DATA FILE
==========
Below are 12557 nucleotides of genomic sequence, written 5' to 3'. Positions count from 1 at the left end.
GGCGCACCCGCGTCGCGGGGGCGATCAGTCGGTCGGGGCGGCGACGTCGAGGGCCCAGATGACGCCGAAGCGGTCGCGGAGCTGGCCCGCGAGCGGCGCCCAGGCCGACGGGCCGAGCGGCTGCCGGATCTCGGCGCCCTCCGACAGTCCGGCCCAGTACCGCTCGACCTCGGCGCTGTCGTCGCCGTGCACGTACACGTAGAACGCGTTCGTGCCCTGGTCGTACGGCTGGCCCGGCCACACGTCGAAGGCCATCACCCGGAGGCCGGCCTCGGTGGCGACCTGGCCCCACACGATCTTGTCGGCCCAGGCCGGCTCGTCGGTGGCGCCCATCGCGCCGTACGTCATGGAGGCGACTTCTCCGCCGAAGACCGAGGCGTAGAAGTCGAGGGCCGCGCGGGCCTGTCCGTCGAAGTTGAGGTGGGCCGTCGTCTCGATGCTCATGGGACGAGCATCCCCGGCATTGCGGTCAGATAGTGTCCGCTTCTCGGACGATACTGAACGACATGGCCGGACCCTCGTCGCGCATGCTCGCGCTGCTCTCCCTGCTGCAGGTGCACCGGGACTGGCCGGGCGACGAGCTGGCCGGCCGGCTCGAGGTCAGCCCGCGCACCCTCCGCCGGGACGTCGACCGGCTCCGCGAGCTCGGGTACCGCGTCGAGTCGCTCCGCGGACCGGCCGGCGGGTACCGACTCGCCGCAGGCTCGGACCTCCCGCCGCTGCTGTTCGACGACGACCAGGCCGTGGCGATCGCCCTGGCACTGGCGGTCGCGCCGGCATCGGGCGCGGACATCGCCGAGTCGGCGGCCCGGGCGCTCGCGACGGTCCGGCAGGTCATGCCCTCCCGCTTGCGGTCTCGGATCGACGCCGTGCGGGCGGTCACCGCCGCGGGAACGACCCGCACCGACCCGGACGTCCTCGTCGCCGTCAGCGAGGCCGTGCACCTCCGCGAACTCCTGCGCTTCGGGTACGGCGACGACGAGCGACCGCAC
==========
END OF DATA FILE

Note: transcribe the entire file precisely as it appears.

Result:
Below are 12557 nucleotides of genomic sequence, written 5' to 3'. Positions count from 1 at the left end.
GGCGCACCCGCGTCGCGGGGGCGATCAGTCGGTCGGGGCGGCGACGTCGAGGGCCCAGATGACGCCGAAGCGGTCGCGGAGCTGGCCCGCGAGCGGCGCCCAGGCCGACGGGCCGAGCGGCTGCCGGATCTCGGCGCCCTCCGACAGTCCGGCCCAGTACCGCTCGACCTCGGCGCTGTCGTCGCCGTGCACGTACACGTAGAACGCGTTCGTGCCCTGGTCGTACGGCTGGCCCGGCCACACGTCGAAGGCCATCACCCGGAGGCCGGCCTCGGTGGCGACCTGGCCCCACACGATCTTGTCGGCCCAGGCCGGCTCGTCGGTGGCGCCCATCGCGCCGTACGTCATGGAGGCGACTTCTCCGCCGAAGACCGAGGCGTAGAAGTCGAGGGCCGCGCGGGCCTGTCCGTCGAAGTTGAGGTGGGCCGTCGTCTCGATGCTCATGGGACGAGCATCCCCGGCATTGCGGTCAGATAGTGTCCGCTTCTCGGACGATACTGAACGACATGGCCGGACCCTCGTCGCGCATGCTCGCGCTGCTCTCCCTGCTGCAGGTGCACCGGGACTGGCCGGGCGACGAGCTGGCCGGCCGGCTCGAGGTCAGCCCGCGCACCCTCCGCCGGGACGTCGACCGGCTCCGCGAGCTCGGGTACCGCGTCGAGTCGCTCCGCGGACCGGCCGGCGGGTACCGACTCGCCGCAGGCTCGGACCTCCCGCCGCTGCTGTTCGACGACGACCAGGCCGTGGCGATCGCCCTGGCACTGGCGGTCGCGCCGGCATCGGGCGCGGACATCGCCGAGTCGGCGGCCCGGGCGCTCGCGACGGTCCGGCAGGTCATGCCCTCCCGCTTGCGGTCTCGGATCGACGCCGTGCGGGCGGTCACCGCCGCGGGAACGACCCGCACCGACCCGGACGTCCTCGTCGCCGTCAGCGAGGCCGTGCACCTCCGCGAACTCCTGCGCTTCGGGTACGGCGACGACGAGCGACCGCAC